Kazakhstan experienced an 8.3-percent increase in the telecommunications market from January-August, year-on-year (yoy) with service sales revenue at 519.9 billion tenge (US$1.34 billion). Internet services account for the largest share, 35.6 percent or 185.2 billion tenge (US$477.85 million), a 15.7-percent increase yoy. At the same time, mobile communications revenue, comprising 27.8 percent of the total, decreased 0.5 percent to 144.5 billion tenge (US$372.84 million) yoy and the number of mobile subscribers dropped 3.4 percent. The share of Internet users age six-74 was 81.3 percent.
For the first time, Kazakhstan’s average minimum subsistence level at the end of August exceeded 30,000 tenge (US$77.40). The exact figure, 32,000 tenge (US$82.60), was a 9.7-percent increase year-on-year (yoy). At the same time, prices for goods and services increased 5.5 percent per year. A basic monthly grocery basket was 17,600 tenge (US$45.40); the balance, 14,400 tenge (US$37.15), accounted for non-food goods and paid services. The cost of living in the Mangystau Region, Nur-Sultan and Almaty exceeded the national level, rounded to 39,400 tenge (US$101.65), 37,700 tenge (US$97.30) and 35,200 tenge (US$90.80), respectively. The lowest rates are in the Pavlodar (28,600 tenge (US$73.79)), Kyzylorda (28,700 tenge (US$74.10)) and Shymkent (29,100 tenge (US$75.01)) regions.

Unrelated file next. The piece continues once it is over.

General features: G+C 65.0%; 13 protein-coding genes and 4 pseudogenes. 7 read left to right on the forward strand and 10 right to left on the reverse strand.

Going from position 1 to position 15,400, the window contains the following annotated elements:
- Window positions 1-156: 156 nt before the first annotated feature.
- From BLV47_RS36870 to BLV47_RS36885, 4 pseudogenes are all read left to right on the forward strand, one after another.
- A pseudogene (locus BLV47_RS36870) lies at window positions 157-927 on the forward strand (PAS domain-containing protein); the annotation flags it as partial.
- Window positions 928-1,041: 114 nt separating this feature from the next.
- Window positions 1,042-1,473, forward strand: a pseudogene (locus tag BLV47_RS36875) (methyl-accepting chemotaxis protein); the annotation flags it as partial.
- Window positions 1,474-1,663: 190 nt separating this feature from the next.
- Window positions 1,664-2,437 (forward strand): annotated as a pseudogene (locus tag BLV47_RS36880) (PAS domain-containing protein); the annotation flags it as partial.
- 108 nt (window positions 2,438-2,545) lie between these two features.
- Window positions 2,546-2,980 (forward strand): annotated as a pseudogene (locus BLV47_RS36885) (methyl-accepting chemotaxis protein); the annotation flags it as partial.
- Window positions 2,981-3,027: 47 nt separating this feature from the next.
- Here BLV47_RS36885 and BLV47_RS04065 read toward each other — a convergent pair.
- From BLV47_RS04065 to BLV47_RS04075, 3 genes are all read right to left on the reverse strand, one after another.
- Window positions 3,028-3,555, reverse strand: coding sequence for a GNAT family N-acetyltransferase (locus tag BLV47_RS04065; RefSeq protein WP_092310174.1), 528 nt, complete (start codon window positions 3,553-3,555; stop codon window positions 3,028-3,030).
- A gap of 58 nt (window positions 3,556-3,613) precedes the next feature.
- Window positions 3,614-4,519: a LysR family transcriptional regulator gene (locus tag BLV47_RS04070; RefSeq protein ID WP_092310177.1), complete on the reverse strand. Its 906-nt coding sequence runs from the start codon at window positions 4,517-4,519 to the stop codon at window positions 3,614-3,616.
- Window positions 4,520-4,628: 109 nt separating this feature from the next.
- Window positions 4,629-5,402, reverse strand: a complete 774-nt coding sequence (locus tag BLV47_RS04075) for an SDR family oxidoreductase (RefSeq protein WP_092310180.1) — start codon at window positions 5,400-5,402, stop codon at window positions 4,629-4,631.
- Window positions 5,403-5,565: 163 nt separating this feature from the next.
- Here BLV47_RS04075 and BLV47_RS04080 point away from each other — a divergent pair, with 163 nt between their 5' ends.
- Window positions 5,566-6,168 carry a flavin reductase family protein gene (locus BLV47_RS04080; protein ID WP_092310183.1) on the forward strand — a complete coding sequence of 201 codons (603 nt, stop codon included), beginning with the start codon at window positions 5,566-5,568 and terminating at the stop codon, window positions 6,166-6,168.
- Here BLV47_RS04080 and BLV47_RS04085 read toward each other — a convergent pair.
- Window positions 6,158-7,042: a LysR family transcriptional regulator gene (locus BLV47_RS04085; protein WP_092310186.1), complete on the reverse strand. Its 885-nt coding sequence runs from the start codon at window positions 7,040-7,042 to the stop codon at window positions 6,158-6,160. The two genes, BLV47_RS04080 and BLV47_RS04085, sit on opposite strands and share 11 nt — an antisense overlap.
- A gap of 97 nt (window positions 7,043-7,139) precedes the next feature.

According to the recently published 2018 BP Statistical Review of World Energy report, Kazakhstan has the world’s tenth largest coal reserves (25.6 billion tonnes), or 2.4 percent of the total. According to the Ministry of National Economy, coal production (including lignite and coal concentrate) from January-August this year was 71.9 million tonnes, a 2.3-percent decrease compared to the 73.6 million tonnes in the same period a year earlier. Coal production reached 118.5 million tonnes at the end of 2018, an annual growth rate of 5.5 percent. Most coal was mined in the Pavlodar (70.6 million tonnes), Karaganda (39.4 million tonnes) and East Kazakhstan (8.3 million tonnes) regions.
Deposits in Kazakh banks totalled 15.24 trillion tenge (US$39.32 billion) in the end of August, a 1.3-percent decrease per year. Retail, including non-resident deposits, represent 57.2 percent or 8.71 trillion tenge (US$22.47 billion), a 2.6-percent increase year-on-year (yoy). The bulk (87.3 percent) were term deposits (a 0.6-percent increase per year), more than half of which are in tenge. Kazakhs also prefer long-term tenge deposits, which occupy 52.8 percent in fixed-term deposits in national currency (2.09 trillion tenge (US$5.39 billion)). The indicator decreased 2.4 percent, while individual short-term tenge deposits increased 12.2 percent to 1.87 trillion tenge (US$4.83 billion).
At the end of the second quarter, 2.1 million youth ages 15-28 were employed, a 3-percent increase year-on-year (yoy). The majority work in wholesale and retail trades, including car repair (388,800), followed by agriculture, forestry and fisheries (253,100) and education (239,700). The number of unemployed young people fell 1.6 percent to 81,100 yoy, most of whom (approximately 16,900) live in densely populated Almaty, 9.3 percent more than in the same period in 2018. The Almaty (8,100) and Karaganda (6,500) regions also have a significant number of unemployed youth. The number of employed youth had been gradually decreasing from 2013-2017, a trend which reversed in 2018.